2005 - Smith vs Brown & Williamson reach $1.5 million verdict
2005 - The Supreme Court of Canada ruled that governments can sue tobacco companies per the Tobacco Damages and Health Care Costs Recovery Act in Imperial Tobacco vs British Columbia.
2005 - U.S. consumption of imported cigars passes 300 million, the seventh straight year of increases. This is the third best year U.S. cigar history following 1997 and 1998.
2005 - The WHO creates its first international health treaty. It encourages countries to reduce tobacco exposure and tighten restrictions.
2005 - Global advertising at sporting events is banned.
2006 - R.J. Reynold vice-president of sales, Stan Smith, pleads guilty to defrauding the Canadian government by smuggling cigarettes into the country and selling them on the black market.
2006 February - The first FCTC conference is held in Geneva with over 140 countries signed on to back its implementation.
2006 May - The U.K. government proposes the inclusion of picture warnings on tobacco products.
2006 August - Michael Bloomberg, the mayor of New York, gives $125 million to tobacco control organizations.
2006/2007 - E-cigarettes make their debut in Europe and the U.S. 2007 - In the U.S., 20.8 percent of the population smokes. Among men 23.9 percent smoke and among women 18 percent smoke.
2007 January - The U.K. government raises the legal age for purchasing tobacco from 16 to 18.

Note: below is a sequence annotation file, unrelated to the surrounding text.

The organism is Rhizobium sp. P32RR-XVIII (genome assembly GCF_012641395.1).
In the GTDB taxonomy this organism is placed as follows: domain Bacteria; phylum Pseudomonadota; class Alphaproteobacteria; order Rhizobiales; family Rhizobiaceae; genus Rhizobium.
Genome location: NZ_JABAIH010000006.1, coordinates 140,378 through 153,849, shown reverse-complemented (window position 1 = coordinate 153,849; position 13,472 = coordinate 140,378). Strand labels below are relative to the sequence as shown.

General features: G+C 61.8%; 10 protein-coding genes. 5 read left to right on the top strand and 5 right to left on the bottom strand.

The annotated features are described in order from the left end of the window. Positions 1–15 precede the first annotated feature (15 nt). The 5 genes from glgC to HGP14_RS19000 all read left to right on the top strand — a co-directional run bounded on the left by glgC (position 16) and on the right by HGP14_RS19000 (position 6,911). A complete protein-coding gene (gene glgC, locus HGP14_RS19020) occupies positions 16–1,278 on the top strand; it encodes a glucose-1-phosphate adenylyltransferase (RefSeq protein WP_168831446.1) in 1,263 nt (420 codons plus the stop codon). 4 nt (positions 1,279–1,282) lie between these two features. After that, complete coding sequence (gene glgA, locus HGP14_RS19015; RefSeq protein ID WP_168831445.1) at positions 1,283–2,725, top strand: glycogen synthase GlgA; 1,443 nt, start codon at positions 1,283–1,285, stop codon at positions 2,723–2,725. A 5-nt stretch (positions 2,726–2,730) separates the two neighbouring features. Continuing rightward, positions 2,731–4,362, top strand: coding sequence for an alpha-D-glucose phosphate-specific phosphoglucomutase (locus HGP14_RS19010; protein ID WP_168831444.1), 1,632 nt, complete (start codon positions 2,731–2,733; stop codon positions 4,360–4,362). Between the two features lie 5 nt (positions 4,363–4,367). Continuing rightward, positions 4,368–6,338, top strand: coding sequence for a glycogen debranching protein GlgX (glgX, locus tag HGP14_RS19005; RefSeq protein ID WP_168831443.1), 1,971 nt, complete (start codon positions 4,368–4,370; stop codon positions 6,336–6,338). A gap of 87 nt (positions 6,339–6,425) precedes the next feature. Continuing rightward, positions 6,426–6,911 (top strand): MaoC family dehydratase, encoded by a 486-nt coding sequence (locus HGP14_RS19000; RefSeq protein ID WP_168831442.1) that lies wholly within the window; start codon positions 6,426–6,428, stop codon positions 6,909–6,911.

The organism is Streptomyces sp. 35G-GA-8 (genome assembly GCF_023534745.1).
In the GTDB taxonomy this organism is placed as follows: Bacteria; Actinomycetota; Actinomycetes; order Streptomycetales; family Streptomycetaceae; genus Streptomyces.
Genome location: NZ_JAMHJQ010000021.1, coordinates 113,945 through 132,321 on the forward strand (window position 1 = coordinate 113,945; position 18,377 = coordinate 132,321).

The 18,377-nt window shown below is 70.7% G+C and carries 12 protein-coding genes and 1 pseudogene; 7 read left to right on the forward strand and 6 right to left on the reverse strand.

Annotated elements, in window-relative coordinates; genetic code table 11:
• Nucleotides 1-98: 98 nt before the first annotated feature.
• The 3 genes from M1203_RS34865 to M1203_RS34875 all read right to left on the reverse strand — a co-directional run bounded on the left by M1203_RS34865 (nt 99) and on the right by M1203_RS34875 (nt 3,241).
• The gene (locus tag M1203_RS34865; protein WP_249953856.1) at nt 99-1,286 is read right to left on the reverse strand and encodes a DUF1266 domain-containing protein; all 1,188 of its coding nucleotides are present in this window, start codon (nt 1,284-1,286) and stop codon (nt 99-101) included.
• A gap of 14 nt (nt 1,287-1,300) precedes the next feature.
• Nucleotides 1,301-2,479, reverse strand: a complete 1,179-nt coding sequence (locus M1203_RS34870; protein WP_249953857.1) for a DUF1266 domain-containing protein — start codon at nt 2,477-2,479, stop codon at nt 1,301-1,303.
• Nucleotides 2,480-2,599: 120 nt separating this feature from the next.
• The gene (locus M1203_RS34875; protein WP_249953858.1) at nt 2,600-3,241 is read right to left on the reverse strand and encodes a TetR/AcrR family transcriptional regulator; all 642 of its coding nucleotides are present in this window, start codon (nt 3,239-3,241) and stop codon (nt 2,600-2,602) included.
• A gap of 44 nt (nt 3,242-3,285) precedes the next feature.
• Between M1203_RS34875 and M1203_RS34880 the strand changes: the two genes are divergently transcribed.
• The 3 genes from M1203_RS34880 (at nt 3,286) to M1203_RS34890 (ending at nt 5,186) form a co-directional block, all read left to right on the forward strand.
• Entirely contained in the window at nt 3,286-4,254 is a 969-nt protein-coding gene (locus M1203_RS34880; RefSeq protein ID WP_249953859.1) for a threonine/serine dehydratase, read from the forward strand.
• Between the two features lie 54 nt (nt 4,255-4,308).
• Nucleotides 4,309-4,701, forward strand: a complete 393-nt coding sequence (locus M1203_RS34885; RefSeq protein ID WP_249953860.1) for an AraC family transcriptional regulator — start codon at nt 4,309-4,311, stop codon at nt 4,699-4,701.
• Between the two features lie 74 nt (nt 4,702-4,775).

2007 February - Tobacco companies increases advertising towards women, especially nightclub and bar promotions.
2007 March - Just six weeks after going smoke-free, the European Parliament reintroduces smoking rooms.
2007 April - Wales and Northern Ireland implement smoke-free bans.
2007 April - The U.S. Motion Picture Association of America asks the film industry to reduce or eliminate tobacco use in films to discourage tobacco use among youths.
2007 July - England implements smoke-free bans in the workplace and public buildings.
2007 - Studies show that tobacco companies are targeting lower-income families and minorities in their advertising.
2007 August - WHO releases a report stating that by 2015, 10 percent of worldwide deaths will be tobacco-related. Also, by 2030, 80 percent of tobacco deaths would be in developing countries.
2007 October - U.S. CDC announces that for the third straight year U.S. tobacco consumption has leveled off and failed to decrease as was occurring for the past 40 years.
2008 January - France implements ban on public smoking. Turkey also approves ban on public smoking.
2008 January - Smoking rates fell in the U.K. by about 2 percent, similar to rates of reduction in the U.S.
2008 January - Multi-billion-dollar lawsuit filed by the Nigerian government against three tobacco firms for costs of tobacco-related diseases.
2008 February - The WHO reports that tobacco will cause over a billion deaths by 2030.
2008 February - Following the smoking ban of 2007, England smoking has reduced by 6.7 percent. 2008 February - New Zealand requires all tobacco products to include graphic picture warnings.
2008 March - Sales of e-cigarettes halted in Turkey, claiming they are no safer than regular cigarettes.
2008 September - Australia and the EU announce that all cigarettes will need to be self-extinguishing by 2010/2011.
2008 September - The WHO states that e-cigarettes are not a safer alternative to cigarettes.